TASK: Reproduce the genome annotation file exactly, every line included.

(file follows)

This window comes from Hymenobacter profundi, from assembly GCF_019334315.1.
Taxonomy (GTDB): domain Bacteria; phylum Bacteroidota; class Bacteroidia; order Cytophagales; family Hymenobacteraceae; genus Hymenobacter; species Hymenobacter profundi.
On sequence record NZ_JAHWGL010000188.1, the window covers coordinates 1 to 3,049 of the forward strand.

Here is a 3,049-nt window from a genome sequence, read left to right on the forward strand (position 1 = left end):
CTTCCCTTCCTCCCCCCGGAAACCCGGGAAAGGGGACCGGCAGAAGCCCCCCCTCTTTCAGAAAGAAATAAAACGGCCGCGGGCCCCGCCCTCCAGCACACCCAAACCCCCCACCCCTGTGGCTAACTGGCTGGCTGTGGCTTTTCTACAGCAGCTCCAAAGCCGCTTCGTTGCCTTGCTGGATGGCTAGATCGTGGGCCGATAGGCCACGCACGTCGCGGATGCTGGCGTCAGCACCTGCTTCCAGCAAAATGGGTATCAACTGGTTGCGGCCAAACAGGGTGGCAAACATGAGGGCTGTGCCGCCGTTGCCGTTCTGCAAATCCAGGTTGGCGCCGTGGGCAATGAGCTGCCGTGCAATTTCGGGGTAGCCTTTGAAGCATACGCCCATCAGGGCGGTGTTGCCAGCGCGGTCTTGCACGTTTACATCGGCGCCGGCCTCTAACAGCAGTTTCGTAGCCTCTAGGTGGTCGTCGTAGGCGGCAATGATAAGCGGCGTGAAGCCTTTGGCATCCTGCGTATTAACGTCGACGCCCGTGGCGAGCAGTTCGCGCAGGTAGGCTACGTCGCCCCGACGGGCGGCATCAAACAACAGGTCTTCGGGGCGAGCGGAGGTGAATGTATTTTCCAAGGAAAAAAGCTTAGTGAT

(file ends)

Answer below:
This window comes from Hymenobacter profundi, from assembly GCF_019334315.1.
Taxonomy (GTDB): domain Bacteria; phylum Bacteroidota; class Bacteroidia; order Cytophagales; family Hymenobacteraceae; genus Hymenobacter; species Hymenobacter profundi.
On sequence record NZ_JAHWGL010000188.1, the window covers coordinates 1 to 3,049 of the forward strand.

Here is a 3,049-nt window from a genome sequence, read left to right on the forward strand (position 1 = left end):
CTTCCCTTCCTCCCCCCGGAAACCCGGGAAAGGGGACCGGCAGAAGCCCCCCCTCTTTCAGAAAGAAATAAAACGGCCGCGGGCCCCGCCCTCCAGCACACCCAAACCCCCCACCCCTGTGGCTAACTGGCTGGCTGTGGCTTTTCTACAGCAGCTCCAAAGCCGCTTCGTTGCCTTGCTGGATGGCTAGATCGTGGGCCGATAGGCCACGCACGTCGCGGATGCTGGCGTCAGCACCTGCTTCCAGCAAAATGGGTATCAACTGGTTGCGGCCAAACAGGGTGGCAAACATGAGGGCTGTGCCGCCGTTGCCGTTCTGCAAATCCAGGTTGGCGCCGTGGGCAATGAGCTGCCGTGCAATTTCGGGGTAGCCTTTGAAGCATACGCCCATCAGGGCGGTGTTGCCAGCGCGGTCTTGCACGTTTACATCGGCGCCGGCCTCTAACAGCAGTTTCGTAGCCTCTAGGTGGTCGTCGTAGGCGGCAATGATAAGCGGCGTGAAGCCTTTGGCATCCTGCGTATTAACGTCGACGCCCGTGGCGAGCAGTTCGCGCAGGTAGGCTACGTCGCCCCGACGGGCGGCATCAAACAACAGGTCTTCGGGGCGAGCGGAGGTGAATGTATTTTCCAAGGAAAAAAGCTTAGTGAT